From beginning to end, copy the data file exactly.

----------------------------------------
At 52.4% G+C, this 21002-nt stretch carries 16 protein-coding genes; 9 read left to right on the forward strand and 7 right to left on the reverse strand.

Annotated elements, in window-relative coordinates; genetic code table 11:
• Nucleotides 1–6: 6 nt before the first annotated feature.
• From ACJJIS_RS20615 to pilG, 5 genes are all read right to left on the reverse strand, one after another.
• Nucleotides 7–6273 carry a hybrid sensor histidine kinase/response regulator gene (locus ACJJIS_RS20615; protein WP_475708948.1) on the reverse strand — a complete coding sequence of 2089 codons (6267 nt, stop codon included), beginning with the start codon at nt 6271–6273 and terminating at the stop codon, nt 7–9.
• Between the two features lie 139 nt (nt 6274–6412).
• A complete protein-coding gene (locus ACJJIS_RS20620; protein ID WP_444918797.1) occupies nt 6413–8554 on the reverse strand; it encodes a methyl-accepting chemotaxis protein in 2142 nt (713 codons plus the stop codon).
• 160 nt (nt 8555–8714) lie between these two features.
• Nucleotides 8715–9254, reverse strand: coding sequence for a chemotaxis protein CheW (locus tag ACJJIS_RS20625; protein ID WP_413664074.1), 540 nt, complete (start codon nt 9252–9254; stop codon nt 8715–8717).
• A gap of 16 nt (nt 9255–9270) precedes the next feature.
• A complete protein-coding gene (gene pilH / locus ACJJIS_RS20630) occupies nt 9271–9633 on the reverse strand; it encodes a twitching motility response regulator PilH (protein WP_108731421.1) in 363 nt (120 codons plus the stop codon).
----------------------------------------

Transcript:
At 52.4% G+C, this 21002-nt stretch carries 16 protein-coding genes; 9 read left to right on the forward strand and 7 right to left on the reverse strand.

Annotated elements, in window-relative coordinates; genetic code table 11:
• Nucleotides 1–6: 6 nt before the first annotated feature.
• From ACJJIS_RS20615 to pilG, 5 genes are all read right to left on the reverse strand, one after another.
• Nucleotides 7–6273 carry a hybrid sensor histidine kinase/response regulator gene (locus ACJJIS_RS20615; protein WP_475708948.1) on the reverse strand — a complete coding sequence of 2089 codons (6267 nt, stop codon included), beginning with the start codon at nt 6271–6273 and terminating at the stop codon, nt 7–9.
• Between the two features lie 139 nt (nt 6274–6412).
• A complete protein-coding gene (locus ACJJIS_RS20620; protein ID WP_444918797.1) occupies nt 6413–8554 on the reverse strand; it encodes a methyl-accepting chemotaxis protein in 2142 nt (713 codons plus the stop codon).
• 160 nt (nt 8555–8714) lie between these two features.
• Nucleotides 8715–9254, reverse strand: coding sequence for a chemotaxis protein CheW (locus tag ACJJIS_RS20625; protein ID WP_413664074.1), 540 nt, complete (start codon nt 9252–9254; stop codon nt 8715–8717).
• A gap of 16 nt (nt 9255–9270) precedes the next feature.
• A complete protein-coding gene (gene pilH / locus ACJJIS_RS20630) occupies nt 9271–9633 on the reverse strand; it encodes a twitching motility response regulator PilH (protein WP_108731421.1) in 363 nt (120 codons plus the stop codon).